John B. Waterman, C.W. Hempstead, and Walter Bellingrath organized the Waterman Steamship Corporation in 1919 in response to the city’s poor port facilities during World War I. Industrial leaders in Birmingham soon matched the large financial investments by the three men and the company bought its first ship, the Eastern Sun, in 1920.
In less than 20 years, the Waterman Steamship Corporation became one of Mobile’s greatest industries. John Waterman’s political connections with powerful Alabama senator Oscar Underwood helped secure a government contract for all Federal shipping from Mobile and by 1927, the company had expanded its routes from Europe and added a line to Puerto Rico. The expansion of the Waterman Corporation continued as war erupted in Europe and Mobile once again became a “war town” during World War II. After the war, members of Mobile’s business elite were unwilling to see the city go backwards and many invested heavily in the city’s infrastructure. One of the most striking contributions to Mobile’s post-war economy was the construction of the new corporate home of the Waterman Steamship Corporation on St. Joseph Street, a towering building that became, as one booster stated, “the boldest testament that Mobile had entered the Modern Age.” Completed in 1948, the building cost an unthinkable $5 million dollars. Today, the building would cost $45 million.
Employees moved into the Waterman Building in December 1948 but the official opening of the building for public inspection was delayed for almost two years while the final touches to the two-story main lobby were completed. The Waterman Corporation ran a public invitation in the Press Register and opened its doors on March 3, 1950. Thousands of Mobilians poured over every floor of the new building during the two-day event. The building remained open until 9 p.m. both days to accommodate the large crowds.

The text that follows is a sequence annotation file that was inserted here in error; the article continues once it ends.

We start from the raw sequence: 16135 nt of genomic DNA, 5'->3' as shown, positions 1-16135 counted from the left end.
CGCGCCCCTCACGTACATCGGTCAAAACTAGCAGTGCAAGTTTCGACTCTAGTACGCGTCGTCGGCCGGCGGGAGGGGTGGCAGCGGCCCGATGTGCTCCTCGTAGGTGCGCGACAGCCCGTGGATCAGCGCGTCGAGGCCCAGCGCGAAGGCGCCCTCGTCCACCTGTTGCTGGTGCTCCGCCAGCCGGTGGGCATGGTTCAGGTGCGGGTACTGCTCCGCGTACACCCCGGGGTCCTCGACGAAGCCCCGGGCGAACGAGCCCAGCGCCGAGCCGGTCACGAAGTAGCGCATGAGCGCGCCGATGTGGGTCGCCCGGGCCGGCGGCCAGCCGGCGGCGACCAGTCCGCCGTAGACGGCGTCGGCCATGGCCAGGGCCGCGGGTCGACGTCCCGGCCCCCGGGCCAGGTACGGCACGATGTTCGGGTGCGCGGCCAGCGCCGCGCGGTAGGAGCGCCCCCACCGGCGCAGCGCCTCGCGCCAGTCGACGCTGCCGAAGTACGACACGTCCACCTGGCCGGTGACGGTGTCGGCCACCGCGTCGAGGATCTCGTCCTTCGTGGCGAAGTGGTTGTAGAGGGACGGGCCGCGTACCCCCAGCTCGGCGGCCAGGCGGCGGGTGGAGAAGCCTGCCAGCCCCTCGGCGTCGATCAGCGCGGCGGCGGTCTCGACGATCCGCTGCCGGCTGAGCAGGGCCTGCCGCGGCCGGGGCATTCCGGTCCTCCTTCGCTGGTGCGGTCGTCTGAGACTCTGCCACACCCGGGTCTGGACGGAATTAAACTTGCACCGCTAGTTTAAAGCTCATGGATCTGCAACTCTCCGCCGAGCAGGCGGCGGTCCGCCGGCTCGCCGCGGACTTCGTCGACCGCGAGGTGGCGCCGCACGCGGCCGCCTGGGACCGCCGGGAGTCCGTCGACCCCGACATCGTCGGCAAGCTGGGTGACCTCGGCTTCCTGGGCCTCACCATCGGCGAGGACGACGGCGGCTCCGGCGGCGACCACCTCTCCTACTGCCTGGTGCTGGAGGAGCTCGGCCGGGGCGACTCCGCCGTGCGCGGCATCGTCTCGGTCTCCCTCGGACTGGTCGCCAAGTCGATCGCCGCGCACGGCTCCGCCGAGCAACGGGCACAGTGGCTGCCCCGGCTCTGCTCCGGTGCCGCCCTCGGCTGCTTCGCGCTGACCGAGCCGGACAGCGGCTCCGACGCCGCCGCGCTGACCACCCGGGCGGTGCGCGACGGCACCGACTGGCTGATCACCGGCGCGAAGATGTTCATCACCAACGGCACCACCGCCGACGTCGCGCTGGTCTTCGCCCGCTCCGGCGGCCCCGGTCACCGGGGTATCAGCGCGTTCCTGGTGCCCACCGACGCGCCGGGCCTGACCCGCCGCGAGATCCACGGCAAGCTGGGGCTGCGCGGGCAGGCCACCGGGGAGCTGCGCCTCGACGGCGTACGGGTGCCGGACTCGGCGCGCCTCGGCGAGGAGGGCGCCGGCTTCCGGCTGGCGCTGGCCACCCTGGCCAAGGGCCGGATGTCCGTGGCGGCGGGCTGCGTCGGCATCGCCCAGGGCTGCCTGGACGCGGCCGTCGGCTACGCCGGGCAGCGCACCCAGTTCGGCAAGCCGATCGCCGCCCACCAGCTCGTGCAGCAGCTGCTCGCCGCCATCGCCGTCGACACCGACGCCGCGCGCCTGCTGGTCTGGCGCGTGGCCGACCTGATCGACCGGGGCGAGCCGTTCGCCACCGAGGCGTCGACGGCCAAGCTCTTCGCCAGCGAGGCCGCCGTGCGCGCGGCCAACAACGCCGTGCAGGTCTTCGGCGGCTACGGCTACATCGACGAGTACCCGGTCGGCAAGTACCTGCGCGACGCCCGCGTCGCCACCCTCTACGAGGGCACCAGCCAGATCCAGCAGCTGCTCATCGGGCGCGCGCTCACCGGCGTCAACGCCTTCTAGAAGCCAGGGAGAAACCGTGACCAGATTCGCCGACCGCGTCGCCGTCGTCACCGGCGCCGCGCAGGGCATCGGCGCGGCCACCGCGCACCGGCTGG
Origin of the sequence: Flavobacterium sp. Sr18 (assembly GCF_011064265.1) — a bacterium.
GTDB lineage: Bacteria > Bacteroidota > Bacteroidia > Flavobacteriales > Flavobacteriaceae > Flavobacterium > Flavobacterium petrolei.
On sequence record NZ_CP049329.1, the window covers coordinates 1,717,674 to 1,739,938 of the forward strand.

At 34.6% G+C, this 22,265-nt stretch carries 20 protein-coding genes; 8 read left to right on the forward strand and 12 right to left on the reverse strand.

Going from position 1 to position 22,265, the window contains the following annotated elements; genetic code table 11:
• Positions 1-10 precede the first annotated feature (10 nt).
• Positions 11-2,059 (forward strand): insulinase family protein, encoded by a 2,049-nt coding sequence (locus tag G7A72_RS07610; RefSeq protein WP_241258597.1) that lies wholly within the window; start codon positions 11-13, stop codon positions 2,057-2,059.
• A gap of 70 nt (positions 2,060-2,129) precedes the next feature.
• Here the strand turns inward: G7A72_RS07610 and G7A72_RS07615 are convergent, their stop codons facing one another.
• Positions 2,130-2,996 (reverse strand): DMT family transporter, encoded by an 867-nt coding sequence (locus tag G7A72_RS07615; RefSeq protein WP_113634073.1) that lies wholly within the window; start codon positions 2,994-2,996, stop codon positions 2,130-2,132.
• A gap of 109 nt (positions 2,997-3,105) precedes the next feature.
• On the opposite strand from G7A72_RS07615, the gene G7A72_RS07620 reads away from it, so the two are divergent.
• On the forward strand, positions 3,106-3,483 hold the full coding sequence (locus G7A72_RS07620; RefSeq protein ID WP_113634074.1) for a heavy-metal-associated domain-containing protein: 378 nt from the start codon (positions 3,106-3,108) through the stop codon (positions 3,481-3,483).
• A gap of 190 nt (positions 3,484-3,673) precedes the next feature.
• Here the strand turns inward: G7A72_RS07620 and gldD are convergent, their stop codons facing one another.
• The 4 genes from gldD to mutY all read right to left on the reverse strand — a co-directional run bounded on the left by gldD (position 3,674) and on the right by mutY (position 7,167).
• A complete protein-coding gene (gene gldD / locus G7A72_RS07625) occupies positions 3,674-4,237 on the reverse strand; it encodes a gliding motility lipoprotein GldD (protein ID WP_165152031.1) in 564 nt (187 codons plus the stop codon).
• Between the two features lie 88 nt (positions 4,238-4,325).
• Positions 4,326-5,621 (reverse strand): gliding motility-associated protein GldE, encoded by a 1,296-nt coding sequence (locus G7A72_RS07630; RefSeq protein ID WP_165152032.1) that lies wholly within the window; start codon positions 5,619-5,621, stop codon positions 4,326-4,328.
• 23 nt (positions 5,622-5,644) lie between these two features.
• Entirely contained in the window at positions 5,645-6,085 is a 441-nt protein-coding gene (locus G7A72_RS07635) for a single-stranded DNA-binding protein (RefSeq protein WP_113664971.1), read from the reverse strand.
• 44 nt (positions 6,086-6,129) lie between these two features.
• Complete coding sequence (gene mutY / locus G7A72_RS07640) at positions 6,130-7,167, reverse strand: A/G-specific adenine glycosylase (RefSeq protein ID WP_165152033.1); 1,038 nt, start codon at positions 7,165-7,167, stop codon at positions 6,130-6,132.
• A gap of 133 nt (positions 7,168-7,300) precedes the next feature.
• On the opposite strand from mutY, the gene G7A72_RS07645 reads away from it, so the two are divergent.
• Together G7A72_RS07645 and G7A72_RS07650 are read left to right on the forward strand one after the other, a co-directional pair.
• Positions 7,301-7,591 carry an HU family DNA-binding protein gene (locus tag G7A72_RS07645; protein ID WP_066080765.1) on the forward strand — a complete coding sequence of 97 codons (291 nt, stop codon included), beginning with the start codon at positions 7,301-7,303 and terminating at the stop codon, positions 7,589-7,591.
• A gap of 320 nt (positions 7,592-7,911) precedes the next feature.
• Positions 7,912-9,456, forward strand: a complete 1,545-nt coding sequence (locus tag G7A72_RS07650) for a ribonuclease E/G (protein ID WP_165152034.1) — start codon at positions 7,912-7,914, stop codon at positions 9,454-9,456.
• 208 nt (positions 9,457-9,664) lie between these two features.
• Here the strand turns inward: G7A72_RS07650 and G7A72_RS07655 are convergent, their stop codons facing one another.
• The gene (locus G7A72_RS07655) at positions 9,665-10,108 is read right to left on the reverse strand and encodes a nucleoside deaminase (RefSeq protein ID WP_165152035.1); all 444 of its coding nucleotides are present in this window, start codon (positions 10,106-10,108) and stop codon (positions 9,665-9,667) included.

By far, the most arresting feature in the new building was the globe. The monumental twelve-foot structure quietly rotated in the center of the lobby, flanked by a large brass railing and murals by a Louisiana artist. Built by Rand McNally in 1948 at a cost exceeding $40, 000, the globe had a scale of 1:55 and made a complete rotation every two minutes. At the time only two other such globes existed, in the lobbies of the New York Daily News and the Iowa Chronicle. Mobile featured prominently on the globe, the only city represented out of proportion. A large flag in the Pacific Ocean represented the Waterman Corporation. Field trips to the globe became an annual event for local schools thereafter. The lobby of the Waterman Building was so popular that two women were employed full-time as greeters and tour guides.
For almost twenty-five years, school children and visitors marveled at the rotating sphere. The Waterman Corporation became one of the world’s largest deep-water shipping industries. In 1955, McLean Industries purchased the corporation and its subsidiaries. The Waterman Building–renamed for E.A. Roberts in honor of Waterman’s last chairman–remained an important part of McLean Industries for another twenty years.
In 1973, the Commercial Guaranty Banking Company purchased the Roberts Building and the immaculate lobby was transformed into a teller’s office. The globe was quickly disassembled and unceremoniously removed from the building.
In 1978, University of South Alabama acquired the globe and made plans to display it in a new physical education building. But the construction project was delayed and the globe remained in storage until 1998 when it was installed in the lobby of the university’s basketball complex, the Mitchell Center. More than a half-century after it was first unveiled, the Globe remains a marvel for children and tourists and remains one of Mobile’s most fondly-remembered landmarks.
Scotty E. Kirkland